WILLARD, Ohio (AP) – Most of the estimated 425 families evacuated after a train derailment and chemical spill were allowed to return home Thursday.
About three dozen homes closest to the scene of Tuesday night’s derailment remained off-limits and residents could be out of their homes until late Friday, the city said.
Gov. John Kasich was briefed in Willard by officials and visited with evacuated families having a Thanksgiving dinner provided by the railroad at the high school.
Kasich said the evacuation and cleanup had been handled well and could serve as a model for emergency crews.
“The people of Willard have handled this very well, the first responders, the fire chief, the city manager and the company,” Kasich said before flying to Columbus for Thanksgiving dinner with his family.
“They are definitely on top of the situation. They are really professionals,” Kasich said in a phone interview.
An area of more than 425 homes was evacuated after the train derailment damaged a railcar that leaked styrene monomer, a flammable liquid that is used to make various plastic and rubber products.
No injuries were reported.
The city administration said air quality testing done by CSX Corp. and confirmed by state and federal environmental officials showed “only minor traces of the styrene in the air, well below danger level.”
The four derailed cars were put back on the tracks early Thursday, said CSX spokesman Gary Sease, adding that clearing the area would help with the cleanup.
Crews worked to vacuum liquid and remove the affected soil in the area of the spill in Willard, about 65 miles southwest of Cleveland.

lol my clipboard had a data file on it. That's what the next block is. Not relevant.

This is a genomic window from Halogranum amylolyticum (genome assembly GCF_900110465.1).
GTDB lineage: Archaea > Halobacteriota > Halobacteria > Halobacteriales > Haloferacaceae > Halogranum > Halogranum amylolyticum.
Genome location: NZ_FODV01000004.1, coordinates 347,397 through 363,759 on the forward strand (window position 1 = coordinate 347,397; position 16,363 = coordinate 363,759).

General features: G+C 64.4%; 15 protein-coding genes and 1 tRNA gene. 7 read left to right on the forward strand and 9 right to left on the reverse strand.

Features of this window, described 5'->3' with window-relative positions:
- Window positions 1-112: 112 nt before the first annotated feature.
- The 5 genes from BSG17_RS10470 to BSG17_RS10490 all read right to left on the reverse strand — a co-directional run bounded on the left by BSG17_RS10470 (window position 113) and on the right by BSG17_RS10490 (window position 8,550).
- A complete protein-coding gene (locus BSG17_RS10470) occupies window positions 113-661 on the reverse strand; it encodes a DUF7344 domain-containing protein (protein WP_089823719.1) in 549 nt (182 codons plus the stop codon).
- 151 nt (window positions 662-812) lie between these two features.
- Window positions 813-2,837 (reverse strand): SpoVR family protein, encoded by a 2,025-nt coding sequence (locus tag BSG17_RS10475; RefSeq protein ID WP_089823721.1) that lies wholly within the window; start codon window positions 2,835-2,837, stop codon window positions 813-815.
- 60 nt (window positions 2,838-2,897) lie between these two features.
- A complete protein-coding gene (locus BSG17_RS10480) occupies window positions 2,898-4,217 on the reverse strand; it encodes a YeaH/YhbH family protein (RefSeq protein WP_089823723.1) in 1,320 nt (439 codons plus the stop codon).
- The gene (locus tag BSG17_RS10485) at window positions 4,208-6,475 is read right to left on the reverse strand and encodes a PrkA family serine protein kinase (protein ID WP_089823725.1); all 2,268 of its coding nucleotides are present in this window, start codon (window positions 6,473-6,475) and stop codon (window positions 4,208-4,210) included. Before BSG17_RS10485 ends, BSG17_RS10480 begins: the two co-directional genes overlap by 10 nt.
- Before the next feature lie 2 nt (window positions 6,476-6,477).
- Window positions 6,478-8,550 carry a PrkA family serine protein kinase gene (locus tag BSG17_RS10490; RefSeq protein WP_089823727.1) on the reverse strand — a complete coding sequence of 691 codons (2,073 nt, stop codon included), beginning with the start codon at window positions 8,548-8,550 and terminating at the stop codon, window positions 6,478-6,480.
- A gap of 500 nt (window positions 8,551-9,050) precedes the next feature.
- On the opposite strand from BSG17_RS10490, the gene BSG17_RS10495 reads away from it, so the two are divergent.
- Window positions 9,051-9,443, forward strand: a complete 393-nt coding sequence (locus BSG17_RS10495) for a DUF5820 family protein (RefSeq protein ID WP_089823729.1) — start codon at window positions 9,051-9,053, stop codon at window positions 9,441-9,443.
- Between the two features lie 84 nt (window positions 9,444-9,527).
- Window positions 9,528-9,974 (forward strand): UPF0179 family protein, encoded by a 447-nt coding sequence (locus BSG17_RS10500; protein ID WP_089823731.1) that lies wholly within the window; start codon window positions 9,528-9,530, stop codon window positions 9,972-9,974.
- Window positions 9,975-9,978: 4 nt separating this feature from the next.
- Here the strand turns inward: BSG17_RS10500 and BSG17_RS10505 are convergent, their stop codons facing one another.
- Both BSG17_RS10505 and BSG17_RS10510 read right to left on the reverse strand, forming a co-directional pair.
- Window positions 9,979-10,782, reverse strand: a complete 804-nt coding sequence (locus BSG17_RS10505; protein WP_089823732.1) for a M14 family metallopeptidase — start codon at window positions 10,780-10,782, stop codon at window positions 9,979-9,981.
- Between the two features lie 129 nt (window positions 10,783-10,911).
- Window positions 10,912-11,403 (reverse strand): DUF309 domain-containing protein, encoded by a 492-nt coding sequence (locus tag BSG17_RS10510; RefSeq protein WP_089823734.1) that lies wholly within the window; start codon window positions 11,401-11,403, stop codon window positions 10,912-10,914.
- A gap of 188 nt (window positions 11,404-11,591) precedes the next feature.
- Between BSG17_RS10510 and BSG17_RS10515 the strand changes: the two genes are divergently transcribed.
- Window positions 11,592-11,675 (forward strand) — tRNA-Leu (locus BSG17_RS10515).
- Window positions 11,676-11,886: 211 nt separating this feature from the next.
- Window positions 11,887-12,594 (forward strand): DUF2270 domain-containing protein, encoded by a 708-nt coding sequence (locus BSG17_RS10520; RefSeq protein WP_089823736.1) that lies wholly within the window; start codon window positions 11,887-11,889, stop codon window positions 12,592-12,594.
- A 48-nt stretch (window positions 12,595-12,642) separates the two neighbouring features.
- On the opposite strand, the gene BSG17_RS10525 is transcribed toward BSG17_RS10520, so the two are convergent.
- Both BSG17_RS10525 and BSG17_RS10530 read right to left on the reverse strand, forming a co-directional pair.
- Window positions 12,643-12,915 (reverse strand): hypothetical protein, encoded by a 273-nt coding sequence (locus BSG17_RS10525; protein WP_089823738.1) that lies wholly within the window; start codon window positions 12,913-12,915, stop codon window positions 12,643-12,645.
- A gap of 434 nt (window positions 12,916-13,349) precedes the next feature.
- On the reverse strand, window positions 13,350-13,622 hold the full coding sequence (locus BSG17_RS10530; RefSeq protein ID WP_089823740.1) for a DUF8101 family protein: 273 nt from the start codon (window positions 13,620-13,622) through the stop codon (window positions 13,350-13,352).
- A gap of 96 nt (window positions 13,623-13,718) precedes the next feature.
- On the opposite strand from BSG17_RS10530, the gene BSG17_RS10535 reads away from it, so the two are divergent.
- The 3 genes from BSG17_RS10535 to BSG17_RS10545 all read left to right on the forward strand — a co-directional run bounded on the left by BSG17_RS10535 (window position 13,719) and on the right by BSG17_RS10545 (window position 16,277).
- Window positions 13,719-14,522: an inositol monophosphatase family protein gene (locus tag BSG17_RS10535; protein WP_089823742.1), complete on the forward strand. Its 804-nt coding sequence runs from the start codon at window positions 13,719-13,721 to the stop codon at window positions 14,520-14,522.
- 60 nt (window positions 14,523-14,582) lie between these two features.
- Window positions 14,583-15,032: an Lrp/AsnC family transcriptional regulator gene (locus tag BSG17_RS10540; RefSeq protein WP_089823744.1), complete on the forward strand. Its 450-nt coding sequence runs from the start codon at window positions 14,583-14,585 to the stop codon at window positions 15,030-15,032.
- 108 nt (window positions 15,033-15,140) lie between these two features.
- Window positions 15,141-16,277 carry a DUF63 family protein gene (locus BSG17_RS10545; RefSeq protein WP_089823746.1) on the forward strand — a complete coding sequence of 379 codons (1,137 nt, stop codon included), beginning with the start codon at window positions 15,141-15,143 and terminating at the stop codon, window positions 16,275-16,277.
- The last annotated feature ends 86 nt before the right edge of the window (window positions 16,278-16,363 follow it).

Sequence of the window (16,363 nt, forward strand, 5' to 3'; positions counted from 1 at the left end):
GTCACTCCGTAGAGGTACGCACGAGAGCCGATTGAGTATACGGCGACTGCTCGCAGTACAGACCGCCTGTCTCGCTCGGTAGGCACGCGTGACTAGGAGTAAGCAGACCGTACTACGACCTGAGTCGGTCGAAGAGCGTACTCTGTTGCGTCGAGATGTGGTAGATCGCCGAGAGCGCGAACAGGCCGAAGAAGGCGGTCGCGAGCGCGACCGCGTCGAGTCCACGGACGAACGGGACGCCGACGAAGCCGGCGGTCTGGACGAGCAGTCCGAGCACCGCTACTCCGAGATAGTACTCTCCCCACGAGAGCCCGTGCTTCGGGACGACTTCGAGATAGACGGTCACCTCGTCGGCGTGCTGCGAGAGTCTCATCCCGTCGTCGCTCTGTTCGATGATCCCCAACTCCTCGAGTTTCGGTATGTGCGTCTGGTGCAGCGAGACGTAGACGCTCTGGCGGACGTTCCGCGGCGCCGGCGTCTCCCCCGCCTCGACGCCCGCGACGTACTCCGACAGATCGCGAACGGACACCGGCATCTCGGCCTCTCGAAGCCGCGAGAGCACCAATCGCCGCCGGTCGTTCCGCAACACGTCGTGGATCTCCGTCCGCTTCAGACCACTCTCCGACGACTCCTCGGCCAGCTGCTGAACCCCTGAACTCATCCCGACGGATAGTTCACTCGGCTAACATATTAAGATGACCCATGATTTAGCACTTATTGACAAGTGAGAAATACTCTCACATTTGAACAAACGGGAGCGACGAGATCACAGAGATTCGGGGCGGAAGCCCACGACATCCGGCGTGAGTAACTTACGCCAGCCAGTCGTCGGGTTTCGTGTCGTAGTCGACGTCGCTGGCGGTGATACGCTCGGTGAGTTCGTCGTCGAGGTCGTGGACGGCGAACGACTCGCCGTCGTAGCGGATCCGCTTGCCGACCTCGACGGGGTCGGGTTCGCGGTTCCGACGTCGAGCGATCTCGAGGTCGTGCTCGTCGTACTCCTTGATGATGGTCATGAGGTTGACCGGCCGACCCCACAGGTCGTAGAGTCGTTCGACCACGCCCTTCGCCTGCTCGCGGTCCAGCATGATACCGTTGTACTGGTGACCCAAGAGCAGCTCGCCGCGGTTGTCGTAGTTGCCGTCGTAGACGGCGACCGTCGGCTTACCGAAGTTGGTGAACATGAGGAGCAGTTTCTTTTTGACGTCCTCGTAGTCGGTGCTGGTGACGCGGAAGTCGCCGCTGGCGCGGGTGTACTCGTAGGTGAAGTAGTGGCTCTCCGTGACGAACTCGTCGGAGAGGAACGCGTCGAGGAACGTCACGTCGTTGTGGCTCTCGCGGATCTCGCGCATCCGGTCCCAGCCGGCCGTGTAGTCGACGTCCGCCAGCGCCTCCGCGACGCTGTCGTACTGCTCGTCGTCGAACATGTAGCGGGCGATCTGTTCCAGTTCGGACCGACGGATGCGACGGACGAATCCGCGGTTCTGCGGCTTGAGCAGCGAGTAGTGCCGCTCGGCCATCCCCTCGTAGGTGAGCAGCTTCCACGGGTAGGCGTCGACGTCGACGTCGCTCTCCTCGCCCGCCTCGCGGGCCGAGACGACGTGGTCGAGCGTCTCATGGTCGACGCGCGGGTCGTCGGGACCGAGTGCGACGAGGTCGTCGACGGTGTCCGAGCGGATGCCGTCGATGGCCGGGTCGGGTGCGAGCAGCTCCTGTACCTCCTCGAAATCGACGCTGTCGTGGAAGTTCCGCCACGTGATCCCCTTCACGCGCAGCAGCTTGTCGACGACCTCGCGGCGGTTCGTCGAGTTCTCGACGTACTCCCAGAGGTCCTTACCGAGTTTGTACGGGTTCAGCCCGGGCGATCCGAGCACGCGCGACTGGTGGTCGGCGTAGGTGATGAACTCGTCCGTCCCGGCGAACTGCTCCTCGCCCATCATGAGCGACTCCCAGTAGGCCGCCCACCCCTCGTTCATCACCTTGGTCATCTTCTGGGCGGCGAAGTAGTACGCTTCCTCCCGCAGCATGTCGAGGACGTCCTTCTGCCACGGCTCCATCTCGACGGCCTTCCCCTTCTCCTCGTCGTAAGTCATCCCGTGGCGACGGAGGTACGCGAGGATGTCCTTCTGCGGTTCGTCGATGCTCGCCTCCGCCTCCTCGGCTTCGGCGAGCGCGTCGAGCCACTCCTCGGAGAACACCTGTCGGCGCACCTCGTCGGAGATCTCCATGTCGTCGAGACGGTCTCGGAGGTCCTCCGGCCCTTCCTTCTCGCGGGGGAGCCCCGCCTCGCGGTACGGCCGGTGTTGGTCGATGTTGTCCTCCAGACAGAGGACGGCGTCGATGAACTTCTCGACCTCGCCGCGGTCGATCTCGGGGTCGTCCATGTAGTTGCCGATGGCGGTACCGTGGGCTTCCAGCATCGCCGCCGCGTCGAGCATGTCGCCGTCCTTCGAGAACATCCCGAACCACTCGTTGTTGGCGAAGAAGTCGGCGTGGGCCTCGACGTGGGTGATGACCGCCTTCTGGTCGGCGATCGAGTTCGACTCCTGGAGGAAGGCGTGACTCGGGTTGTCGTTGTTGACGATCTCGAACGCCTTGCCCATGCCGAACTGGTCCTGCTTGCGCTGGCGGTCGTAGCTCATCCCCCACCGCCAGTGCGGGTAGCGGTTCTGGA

The cars derailed at the rail yard while switching trains, and officials believe that’s when one car was damaged, according to Sease. The rail yard is a key link for CSX freight trains running between Chicago and the East Coast.
An investigation into the cause is ongoing, Sease said.
The damaged car leaked about half of its 26,000 gallons of styrene monomer, he said. The liquid dripped from a 4-inch hole for several hours before it was resealed.
Representatives of the U.S. Environmental Protection Agency and Ohio EPA were monitoring the cleanup.
(Copyright 2013 The Associated Press. All rights reserved. This material may not be published, broadcast, rewritten or redistributed.)
- Stretches and exercises for carpal tunnel syndrome
- The best Major League ballparks have their own personality
- Comparing the best regular seasons: The '96 Bulls and '16 Warriors
- 3 Arizona road trips and the vehicles to get you there
- Colon cancer is preventable. Check these signs and symptoms to stay healthy.
- 6 of the biggest skin cancer myths
- Affordable small home makeover ideas
- Locals helping locals: 6 success stories you need to know about
- Sunscreen facts that could save your life
- 6 energy saving hacks for your home
- 5 tips for choosing a company to end your timeshare
- Overlooked water tips to save you money
- 5 of the most adored gentlemen in professional sports today
- The real danger of sitting at your desk
- Most surprising NBA playoff performances of the last 40 years
- 11 classic baseball movies you must see again
- Finally getting rid of fat: 3 methods that actually work
- 4 reasons cancer survivors should focus on food
- 5 spring cleaning spots everyone forgets
- 5 reasons to look forward to watching the D-backs this season
- Common virus attributed to spike in head and neck cancers
- 5 signs it’s time to end your timeshare ownership
- 3 most overlooked ways to keep your home healthy
- 6 ways the air in your home could be making you sick
- CrossFit dangers: 5 common injuries and how to deal with them
- Today's radiation treatments offer better success, fewer side effects
- Tips to make watching TV on the patio even better
- What really happens when you donate to a community college?
- Sun and skin cancer: Separating fact from fiction
- 5 critical lifestyle changes for a healthy colon